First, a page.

The effects of forest management on carbon dynamics of soil organic horizons

Lanfranchi, Mauro (2020) The effects of forest management on carbon dynamics of soil organic horizons. PhD thesis, Lancaster University.

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The carbon sink potential of temperate forests plays a central role in climate change mitigation strategies, and soil organic carbon sequestration can be achieved through afforestation and reforestation. Yet, the main factors responsible for influencing the dynamics of long-term forest carbon stabilization within the soil are poorly understood. This study investigates how different forest management practices affect the carbon sequestration potential within the soil organic surface horizon (Litter, Fragmented and Humic) under second rotation Picea sitchensis plantations in the UK. Fieldwork activities were carried out in two experimental sites of upland Britain to collect samples related to soil carbon quantity, carbon quality and the dynamics of fine root turnover. Two separate experiments were carried out. The first was on a pre-existing experimental site (Forest of Ae) to assess differences between conventional stem-only harvest, whole-tree harvest and fertilization. The second experiment was designed on an existing trial (Clocaenog forest) to compare a stand with no interventions in the overstory or understory since the research area was established in 2002 (Control), and one stand in transformation to continuous cover forestry (irregular shelterwood). At the Forest of Ae, results revealed that fertilization practices had a significant, positive effect on soil carbon storage within the L horizon (conventional harvest p < 0.01, whole-tree harvest p < 0.01). Brash retained on site at the time of harvesting had a significant, positive effect on soil carbon storage within the F horizon (conventional harvesting p = 0.03 and fertilization p = 0.01). Results also suggest that soil nitrogen concentration can be used to predict the soil carbon storage of each organic horizon (adjR2= 0.931). Also, the fine root necromass within the 15 to 30 cm soil depth is significantly higher (p = 0.02) in the fertilized treatment when compared with whole-tree harvest, although this does not affect the carbon storage within the H horizon. At Clocaenog forest, transformation to irregular shelterwood had a highly significant, positive effect on soil carbon storage within the soil H horizon (p < 0.01). Soil nitrogen concentration, C:N ratios and available nitrogen all consistently point towards a higher presence of nitrogen in the Control treatment which could be responsible for SOC and N mineralization in the H horizon. Overall, the study shows that forest management decisions do affect C storage in the organic soil horizons of commercial forest plantations in upland Britain. These dynamics need to be taken into account in C and GHG balances and guidelines for soil protection.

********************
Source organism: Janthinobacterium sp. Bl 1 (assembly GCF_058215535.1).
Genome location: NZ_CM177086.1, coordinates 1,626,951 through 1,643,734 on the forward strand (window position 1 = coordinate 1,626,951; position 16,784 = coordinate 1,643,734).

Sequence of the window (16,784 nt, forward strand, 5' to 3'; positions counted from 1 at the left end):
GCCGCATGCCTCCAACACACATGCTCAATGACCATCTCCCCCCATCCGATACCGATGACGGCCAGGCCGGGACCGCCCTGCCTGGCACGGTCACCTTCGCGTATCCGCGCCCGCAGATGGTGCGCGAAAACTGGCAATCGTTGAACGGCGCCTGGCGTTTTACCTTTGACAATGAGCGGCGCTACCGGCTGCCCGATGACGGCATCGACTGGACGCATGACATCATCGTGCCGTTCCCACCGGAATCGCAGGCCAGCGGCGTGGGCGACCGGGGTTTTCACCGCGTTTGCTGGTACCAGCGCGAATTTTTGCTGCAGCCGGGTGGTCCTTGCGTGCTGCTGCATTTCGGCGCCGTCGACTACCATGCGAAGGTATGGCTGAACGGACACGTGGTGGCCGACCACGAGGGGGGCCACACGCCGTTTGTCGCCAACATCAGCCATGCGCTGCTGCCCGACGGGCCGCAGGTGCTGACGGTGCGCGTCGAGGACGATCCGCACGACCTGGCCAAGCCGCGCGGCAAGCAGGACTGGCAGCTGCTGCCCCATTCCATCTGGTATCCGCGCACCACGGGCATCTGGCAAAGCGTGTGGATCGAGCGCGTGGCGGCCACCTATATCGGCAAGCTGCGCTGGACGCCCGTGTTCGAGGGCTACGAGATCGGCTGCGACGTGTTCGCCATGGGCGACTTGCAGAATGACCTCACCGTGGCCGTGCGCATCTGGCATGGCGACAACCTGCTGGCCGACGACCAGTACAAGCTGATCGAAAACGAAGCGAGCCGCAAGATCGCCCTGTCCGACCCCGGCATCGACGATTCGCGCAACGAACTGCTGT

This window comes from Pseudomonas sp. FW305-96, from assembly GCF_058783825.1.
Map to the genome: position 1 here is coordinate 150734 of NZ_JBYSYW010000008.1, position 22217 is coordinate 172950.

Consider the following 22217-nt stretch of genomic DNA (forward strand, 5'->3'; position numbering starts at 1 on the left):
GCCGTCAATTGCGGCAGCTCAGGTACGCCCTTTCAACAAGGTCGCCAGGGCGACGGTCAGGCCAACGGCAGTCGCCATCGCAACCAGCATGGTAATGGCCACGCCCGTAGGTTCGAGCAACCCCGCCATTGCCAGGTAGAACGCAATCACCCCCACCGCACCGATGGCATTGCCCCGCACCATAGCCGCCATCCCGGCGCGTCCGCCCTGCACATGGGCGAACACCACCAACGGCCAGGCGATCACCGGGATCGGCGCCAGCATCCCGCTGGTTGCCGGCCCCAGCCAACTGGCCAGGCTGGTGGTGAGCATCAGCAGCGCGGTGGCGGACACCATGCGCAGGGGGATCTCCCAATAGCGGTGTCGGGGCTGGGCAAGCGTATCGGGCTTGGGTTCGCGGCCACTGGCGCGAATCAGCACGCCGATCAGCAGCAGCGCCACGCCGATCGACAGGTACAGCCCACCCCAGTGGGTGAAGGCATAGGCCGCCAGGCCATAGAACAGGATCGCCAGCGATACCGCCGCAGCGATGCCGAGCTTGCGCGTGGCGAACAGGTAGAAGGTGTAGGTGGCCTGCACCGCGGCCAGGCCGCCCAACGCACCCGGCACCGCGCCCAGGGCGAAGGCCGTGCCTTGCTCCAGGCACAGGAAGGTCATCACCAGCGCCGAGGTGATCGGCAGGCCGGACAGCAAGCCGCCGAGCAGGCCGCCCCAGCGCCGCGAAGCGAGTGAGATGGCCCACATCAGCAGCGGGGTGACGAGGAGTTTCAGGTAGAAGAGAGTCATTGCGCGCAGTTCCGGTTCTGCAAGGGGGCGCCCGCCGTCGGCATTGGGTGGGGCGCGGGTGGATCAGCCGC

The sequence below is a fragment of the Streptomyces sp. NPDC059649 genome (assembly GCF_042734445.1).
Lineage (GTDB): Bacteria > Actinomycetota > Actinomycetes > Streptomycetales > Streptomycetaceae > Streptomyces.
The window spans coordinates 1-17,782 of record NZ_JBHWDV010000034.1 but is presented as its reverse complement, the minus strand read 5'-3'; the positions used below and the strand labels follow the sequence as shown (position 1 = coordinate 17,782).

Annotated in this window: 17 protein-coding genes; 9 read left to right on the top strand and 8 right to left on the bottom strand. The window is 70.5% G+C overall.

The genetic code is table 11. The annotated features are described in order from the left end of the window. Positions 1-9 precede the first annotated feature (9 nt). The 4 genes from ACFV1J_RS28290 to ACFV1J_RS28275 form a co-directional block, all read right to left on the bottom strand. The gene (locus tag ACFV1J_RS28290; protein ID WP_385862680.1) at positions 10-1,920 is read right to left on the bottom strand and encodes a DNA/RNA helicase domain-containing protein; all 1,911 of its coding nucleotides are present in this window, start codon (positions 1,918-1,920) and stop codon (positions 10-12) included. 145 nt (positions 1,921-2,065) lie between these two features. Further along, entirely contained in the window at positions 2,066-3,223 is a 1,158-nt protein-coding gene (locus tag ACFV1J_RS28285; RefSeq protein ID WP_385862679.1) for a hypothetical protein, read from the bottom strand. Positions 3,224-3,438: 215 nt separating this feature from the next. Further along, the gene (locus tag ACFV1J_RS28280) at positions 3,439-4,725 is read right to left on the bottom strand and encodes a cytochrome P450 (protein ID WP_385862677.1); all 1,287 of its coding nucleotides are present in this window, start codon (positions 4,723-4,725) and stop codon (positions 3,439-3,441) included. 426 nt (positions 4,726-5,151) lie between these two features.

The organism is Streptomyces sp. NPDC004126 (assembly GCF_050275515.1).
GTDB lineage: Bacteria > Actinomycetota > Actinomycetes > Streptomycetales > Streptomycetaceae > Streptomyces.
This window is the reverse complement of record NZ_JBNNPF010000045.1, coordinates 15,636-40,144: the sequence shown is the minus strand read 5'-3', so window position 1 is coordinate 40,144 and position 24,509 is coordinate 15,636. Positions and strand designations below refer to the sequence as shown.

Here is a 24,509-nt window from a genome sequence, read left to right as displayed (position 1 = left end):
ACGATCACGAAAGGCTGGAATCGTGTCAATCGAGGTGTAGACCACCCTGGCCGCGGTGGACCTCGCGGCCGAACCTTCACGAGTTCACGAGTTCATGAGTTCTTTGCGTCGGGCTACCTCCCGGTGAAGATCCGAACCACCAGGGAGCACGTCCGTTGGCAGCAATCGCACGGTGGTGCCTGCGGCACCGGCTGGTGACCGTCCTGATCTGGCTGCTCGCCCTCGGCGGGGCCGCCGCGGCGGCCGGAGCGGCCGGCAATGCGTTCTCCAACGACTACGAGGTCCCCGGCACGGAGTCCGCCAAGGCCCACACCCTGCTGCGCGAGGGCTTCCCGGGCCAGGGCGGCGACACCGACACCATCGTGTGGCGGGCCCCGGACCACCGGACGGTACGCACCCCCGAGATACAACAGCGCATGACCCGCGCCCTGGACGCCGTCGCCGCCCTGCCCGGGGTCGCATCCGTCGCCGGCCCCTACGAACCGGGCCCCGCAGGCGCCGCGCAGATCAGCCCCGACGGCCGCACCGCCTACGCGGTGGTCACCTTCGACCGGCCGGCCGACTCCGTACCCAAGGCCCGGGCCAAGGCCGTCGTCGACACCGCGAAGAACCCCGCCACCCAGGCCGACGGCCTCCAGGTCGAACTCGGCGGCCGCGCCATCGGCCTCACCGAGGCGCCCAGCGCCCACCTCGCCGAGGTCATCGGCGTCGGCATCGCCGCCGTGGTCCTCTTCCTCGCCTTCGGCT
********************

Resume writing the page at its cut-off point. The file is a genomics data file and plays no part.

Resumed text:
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08 Feb 2021 15:25
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05 Jun 2024 23:44